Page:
The date has been advanced three times since, first to 1940, then 1948, and finally 1972, where it was part of the much broader Immigration Reform and Control Act (IRCA), signed by Ronald Reagan in 1986. The registry date change was overshadowed by the bill’s other mass regularization provisions, namely a general program for those who had been present continuously since 1982 and a separate program just for people who had performed at least 90 days of agricultural work in the year preceding May of 1986.
A total of about 2.7 million formerly undocumented immigrants were regularized by these programs, but that was a one-time trade-off coupled with increased controls on hiring and funding for additional border security and enforcement. A 2014 dissection of IRCA by the nonpartisan Migration Policy Institute identifies several “cautionary lessons” in the implementation of the law’s new programs, including the fact that a 12-month application deadline following the effective date excluded many people who found out about it too late or had trouble gathering the necessary documentation.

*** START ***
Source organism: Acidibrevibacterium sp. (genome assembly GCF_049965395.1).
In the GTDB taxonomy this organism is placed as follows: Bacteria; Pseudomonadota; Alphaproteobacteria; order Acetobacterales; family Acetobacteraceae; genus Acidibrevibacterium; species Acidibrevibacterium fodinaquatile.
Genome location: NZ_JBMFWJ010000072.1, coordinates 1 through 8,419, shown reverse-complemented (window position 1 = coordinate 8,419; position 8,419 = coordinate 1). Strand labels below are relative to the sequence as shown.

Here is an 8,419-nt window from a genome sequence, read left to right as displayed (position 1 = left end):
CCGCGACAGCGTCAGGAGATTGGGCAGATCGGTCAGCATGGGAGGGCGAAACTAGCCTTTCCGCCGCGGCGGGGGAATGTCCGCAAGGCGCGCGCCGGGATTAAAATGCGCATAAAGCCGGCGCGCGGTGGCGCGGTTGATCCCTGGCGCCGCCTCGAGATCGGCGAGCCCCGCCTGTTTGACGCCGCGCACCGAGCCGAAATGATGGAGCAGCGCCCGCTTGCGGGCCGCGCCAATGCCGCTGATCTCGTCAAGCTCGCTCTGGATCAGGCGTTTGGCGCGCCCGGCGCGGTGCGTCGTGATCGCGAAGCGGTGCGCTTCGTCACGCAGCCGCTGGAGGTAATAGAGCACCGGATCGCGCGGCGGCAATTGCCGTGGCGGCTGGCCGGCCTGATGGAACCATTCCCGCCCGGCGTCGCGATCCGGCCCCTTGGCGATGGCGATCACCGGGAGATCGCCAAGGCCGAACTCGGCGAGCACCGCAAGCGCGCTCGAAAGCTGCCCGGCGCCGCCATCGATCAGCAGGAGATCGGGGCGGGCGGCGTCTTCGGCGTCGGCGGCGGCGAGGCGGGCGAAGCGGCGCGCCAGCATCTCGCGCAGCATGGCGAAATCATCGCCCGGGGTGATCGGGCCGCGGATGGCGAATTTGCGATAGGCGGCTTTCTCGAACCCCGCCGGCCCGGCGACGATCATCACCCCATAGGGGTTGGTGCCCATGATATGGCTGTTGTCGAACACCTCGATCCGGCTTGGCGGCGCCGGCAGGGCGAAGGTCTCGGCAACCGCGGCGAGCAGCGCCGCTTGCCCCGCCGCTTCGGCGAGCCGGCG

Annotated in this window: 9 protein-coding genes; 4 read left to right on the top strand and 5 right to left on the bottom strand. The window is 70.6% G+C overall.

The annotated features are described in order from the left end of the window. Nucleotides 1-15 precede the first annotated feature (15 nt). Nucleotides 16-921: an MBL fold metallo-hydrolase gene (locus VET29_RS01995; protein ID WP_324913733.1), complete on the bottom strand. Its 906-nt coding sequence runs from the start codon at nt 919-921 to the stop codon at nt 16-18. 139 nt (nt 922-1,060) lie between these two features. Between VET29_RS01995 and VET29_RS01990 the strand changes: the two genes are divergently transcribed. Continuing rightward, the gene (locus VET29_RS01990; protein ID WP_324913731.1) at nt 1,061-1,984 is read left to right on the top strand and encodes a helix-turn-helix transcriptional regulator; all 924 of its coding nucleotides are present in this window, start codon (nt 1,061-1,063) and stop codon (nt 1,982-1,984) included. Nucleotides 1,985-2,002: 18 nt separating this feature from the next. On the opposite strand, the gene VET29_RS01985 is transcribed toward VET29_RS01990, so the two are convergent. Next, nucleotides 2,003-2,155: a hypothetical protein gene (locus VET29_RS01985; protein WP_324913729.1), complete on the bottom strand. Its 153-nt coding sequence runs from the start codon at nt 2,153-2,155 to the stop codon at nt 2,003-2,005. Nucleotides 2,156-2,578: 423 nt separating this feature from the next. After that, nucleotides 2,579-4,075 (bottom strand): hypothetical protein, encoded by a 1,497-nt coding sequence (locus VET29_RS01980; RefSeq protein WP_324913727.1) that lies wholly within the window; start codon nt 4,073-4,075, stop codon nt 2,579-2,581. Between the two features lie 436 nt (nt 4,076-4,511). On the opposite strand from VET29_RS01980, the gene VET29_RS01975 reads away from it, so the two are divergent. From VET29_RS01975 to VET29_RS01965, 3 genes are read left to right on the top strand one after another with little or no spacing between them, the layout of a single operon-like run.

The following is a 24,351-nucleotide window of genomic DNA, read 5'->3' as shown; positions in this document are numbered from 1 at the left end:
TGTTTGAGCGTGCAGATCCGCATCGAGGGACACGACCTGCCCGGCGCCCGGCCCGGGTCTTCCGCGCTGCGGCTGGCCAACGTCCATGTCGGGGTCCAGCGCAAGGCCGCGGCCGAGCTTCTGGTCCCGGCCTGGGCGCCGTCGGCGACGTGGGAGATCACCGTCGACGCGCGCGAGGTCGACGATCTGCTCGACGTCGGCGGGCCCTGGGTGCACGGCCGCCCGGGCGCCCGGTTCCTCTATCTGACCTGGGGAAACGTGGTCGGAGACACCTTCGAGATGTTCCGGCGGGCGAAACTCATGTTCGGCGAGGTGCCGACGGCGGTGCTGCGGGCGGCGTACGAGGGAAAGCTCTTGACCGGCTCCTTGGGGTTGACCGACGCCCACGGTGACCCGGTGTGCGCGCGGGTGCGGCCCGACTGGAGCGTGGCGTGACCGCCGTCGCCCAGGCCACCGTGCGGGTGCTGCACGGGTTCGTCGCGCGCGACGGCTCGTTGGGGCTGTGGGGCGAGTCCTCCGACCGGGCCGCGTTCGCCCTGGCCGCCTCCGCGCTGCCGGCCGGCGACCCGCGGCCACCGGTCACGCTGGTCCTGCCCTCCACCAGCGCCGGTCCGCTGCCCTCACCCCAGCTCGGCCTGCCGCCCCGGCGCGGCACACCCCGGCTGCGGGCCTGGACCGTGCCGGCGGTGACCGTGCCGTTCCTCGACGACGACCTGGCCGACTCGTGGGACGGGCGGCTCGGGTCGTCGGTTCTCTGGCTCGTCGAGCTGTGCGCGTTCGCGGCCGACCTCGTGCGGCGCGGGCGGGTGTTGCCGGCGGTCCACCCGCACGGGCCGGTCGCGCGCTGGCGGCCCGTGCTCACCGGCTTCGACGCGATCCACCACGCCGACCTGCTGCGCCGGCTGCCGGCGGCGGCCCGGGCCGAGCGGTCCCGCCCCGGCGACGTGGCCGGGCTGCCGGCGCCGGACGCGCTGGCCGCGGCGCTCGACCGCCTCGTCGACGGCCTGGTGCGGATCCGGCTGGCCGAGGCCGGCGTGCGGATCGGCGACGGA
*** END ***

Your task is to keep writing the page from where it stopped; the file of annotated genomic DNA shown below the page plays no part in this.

Registry sidesteps most of these issues by virtue of its simplicity. The entire statute is just 161 words long. That’s not to say it’s free of any discrete requirements; applicants must still prove continuous residence—not always easy to do—and could be rendered ineligible by the standard inadmissibility criteria, including certain criminal convictions.
This straightforwardness stands in stark contrast to most of our contemporary policy proposals, like the 2007 Comprehensive Immigration Reform Act “that was going to make every immigrant best friends with an immigration lawyer for 20 years,” said Margaret Stock, a prominent Anchorage-based immigration attorney. “One of the problems with Congress is they love complexity over simplicity. So it’s ‘give me a 1000-page bill any day of the week,’ and if you come in, ‘so I can do the same thing in two lines,’ they’ll go, ‘huh?’”
It would really only take one of the shortest bills ever passed by Congress, merely changing the number “1972” to, say, “2010,” to suddenly make millions of people eligible for full residency. Pew Research estimated that in 2017, around 66 percent of the country’s 10.5 million undocumented immigrants had been here for longer than 10 years. With falling rates of irregular immigration, that share will only have grown, and most of them would be eligible for registration. Any way you cut it, a change to 2010 could lead to the regularization of over 5 million people.